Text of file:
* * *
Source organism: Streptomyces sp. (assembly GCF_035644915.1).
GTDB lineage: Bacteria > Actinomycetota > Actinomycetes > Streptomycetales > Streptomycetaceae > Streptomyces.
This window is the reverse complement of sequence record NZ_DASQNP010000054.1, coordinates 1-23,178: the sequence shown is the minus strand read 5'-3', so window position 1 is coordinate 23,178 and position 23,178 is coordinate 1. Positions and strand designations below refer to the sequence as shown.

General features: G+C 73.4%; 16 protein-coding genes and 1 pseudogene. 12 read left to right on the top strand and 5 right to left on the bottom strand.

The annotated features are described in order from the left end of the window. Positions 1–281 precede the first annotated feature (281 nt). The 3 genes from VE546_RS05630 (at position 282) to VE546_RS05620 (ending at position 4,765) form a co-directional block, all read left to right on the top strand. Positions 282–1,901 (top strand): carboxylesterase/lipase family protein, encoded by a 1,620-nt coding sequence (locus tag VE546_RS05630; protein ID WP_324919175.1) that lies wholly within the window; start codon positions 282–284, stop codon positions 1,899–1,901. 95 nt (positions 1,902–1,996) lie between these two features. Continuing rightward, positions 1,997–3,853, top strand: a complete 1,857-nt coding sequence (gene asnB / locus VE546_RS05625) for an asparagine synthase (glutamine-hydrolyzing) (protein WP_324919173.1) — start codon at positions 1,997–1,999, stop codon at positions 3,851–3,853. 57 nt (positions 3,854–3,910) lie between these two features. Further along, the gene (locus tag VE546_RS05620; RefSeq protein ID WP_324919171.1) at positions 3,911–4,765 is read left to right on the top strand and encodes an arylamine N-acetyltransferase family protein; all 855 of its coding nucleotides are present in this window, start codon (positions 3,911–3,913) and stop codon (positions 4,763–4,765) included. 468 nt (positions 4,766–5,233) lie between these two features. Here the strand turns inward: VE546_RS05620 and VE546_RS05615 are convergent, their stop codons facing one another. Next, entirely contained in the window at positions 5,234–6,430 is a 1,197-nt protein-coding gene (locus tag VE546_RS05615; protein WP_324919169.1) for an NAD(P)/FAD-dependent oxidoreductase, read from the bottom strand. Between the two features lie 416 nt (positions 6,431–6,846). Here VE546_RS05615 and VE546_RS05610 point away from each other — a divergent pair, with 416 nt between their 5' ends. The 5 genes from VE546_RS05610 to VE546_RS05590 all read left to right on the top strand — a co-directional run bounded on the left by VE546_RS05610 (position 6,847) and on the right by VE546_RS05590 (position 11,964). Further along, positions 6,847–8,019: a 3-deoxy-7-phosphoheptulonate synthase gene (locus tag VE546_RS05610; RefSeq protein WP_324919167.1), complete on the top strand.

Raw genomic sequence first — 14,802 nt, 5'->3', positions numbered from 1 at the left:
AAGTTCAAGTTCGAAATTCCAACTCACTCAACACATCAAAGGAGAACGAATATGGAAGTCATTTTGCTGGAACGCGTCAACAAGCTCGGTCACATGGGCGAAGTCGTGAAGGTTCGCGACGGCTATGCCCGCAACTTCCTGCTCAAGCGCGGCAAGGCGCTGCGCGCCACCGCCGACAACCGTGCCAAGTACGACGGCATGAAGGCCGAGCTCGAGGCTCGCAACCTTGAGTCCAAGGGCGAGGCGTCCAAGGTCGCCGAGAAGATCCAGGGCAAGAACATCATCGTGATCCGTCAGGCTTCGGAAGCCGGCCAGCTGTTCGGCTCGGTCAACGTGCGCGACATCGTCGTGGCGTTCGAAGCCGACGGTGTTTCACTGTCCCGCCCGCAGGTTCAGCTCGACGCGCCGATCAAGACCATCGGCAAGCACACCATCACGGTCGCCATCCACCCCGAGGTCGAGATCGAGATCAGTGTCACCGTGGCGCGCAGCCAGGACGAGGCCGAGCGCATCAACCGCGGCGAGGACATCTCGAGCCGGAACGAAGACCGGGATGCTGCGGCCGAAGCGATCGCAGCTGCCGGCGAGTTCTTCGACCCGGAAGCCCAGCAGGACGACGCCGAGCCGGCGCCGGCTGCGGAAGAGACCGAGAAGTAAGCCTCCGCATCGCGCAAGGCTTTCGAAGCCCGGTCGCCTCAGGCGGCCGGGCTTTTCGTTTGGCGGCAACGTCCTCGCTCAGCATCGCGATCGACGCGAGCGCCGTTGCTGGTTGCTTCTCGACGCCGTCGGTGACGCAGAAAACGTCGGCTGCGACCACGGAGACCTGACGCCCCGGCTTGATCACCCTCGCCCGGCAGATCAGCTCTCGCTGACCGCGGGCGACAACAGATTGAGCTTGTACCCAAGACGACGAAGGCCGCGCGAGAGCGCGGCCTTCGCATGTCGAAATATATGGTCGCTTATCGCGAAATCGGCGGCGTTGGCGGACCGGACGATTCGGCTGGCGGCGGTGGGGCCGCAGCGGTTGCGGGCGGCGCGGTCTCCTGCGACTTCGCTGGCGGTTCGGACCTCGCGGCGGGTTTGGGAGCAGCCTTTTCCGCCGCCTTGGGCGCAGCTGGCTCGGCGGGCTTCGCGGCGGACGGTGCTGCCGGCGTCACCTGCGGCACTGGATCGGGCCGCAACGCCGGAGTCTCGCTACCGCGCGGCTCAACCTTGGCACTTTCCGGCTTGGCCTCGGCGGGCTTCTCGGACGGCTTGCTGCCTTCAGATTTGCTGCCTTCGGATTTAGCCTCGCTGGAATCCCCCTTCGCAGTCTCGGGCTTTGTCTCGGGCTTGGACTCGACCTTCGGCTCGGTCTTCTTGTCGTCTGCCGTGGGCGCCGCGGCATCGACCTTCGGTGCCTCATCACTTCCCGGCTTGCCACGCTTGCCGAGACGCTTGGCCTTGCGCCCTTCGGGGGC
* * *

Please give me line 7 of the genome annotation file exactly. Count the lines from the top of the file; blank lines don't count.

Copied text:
AAGTTCAAGTTCGAAATTCCAACTCACTCAACACATCAAAGGAGAACGAATATGGAAGTCATTTTGCTGGAACGCGTCAACAAGCTCGGTCACATGGGCGAAGTCGTGAAGGTTCGCGACGGCTATGCCCGCAACTTCCTGCTCAAGCGCGGCAAGGCGCTGCGCGCCACCGCCGACAACCGTGCCAAGTACGACGGCATGAAGGCCGAGCTCGAGGCTCGCAACCTTGAGTCCAAGGGCGAGGCGTCCAAGGTCGCCGAGAAGATCCAGGGCAAGAACATCATCGTGATCCGTCAGGCTTCGGAAGCCGGCCAGCTGTTCGGCTCGGTCAACGTGCGCGACATCGTCGTGGCGTTCGAAGCCGACGGTGTTTCACTGTCCCGCCCGCAGGTTCAGCTCGACGCGCCGATCAAGACCATCGGCAAGCACACCATCACGGTCGCCATCCACCCCGAGGTCGAGATCGAGATCAGTGTCACCGTGGCGCGCAGCCAGGACGAGGCCGAGCGCATCAACCGCGGCGAGGACATCTCGAGCCGGAACGAAGACCGGGATGCTGCGGCCGAAGCGATCGCAGCTGCCGGCGAGTTCTTCGACCCGGAAGCCCAGCAGGACGACGCCGAGCCGGCGCCGGCTGCGGAAGAGACCGAGAAGTAAGCCTCCGCATCGCGCAAGGCTTTCGAAGCCCGGTCGCCTCAGGCGGCCGGGCTTTTCGTTTGGCGGCAACGTCCTCGCTCAGCATCGCGATCGACGCGAGCGCCGTTGCTGGTTGCTTCTCGACGCCGTCGGTGACGCAGAAAACGTCGGCTGCGACCACGGAGACCTGACGCCCCGGCTTGATCACCCTCGCCCGGCAGATCAGCTCTCGCTGACCGCGGGCGACAACAGATTGAGCTTGTACCCAAGACGACGAAGGCCGCGCGAGAGCGCGGCCTTCGCATGTCGAAATATATGGTCGCTTATCGCGAAATCGGCGGCGTTGGCGGACCGGACGATTCGGCTGGCGGCGGTGGGGCCGCAGCGGTTGCGGGCGGCGCGGTCTCCTGCGACTTCGCTGGCGGTTCGGACCTCGCGGCGGGTTTGGGAGCAGCCTTTTCCGCCGCCTTGGGCGCAGCTGGCTCGGCGGGCTTCGCGGCGGACGGTGCTGCCGGCGTCACCTGCGGCACTGGATCGGGCCGCAACGCCGGAGTCTCGCTACCGCGCGGCTCAACCTTGGCACTTTCCGGCTTGGCCTCGGCGGGCTTCTCGGACGGCTTGCTGCCTTCAGATTTGCTGCCTTCGGATTTAGCCTCGCTGGAATCCCCCTTCGCAGTCTCGGGCTTTGTCTCGGGCTTGGACTCGACCTTCGGCTCGGTCTTCTTGTCGTCTGCCGTGGGCGCCGCGGCATCGACCTTCGGTGCCTCATCACTTCCCGGCTTGCCACGCTTGCCGAGACGCTTGGCCTTGCGCCCTTCGGGGGC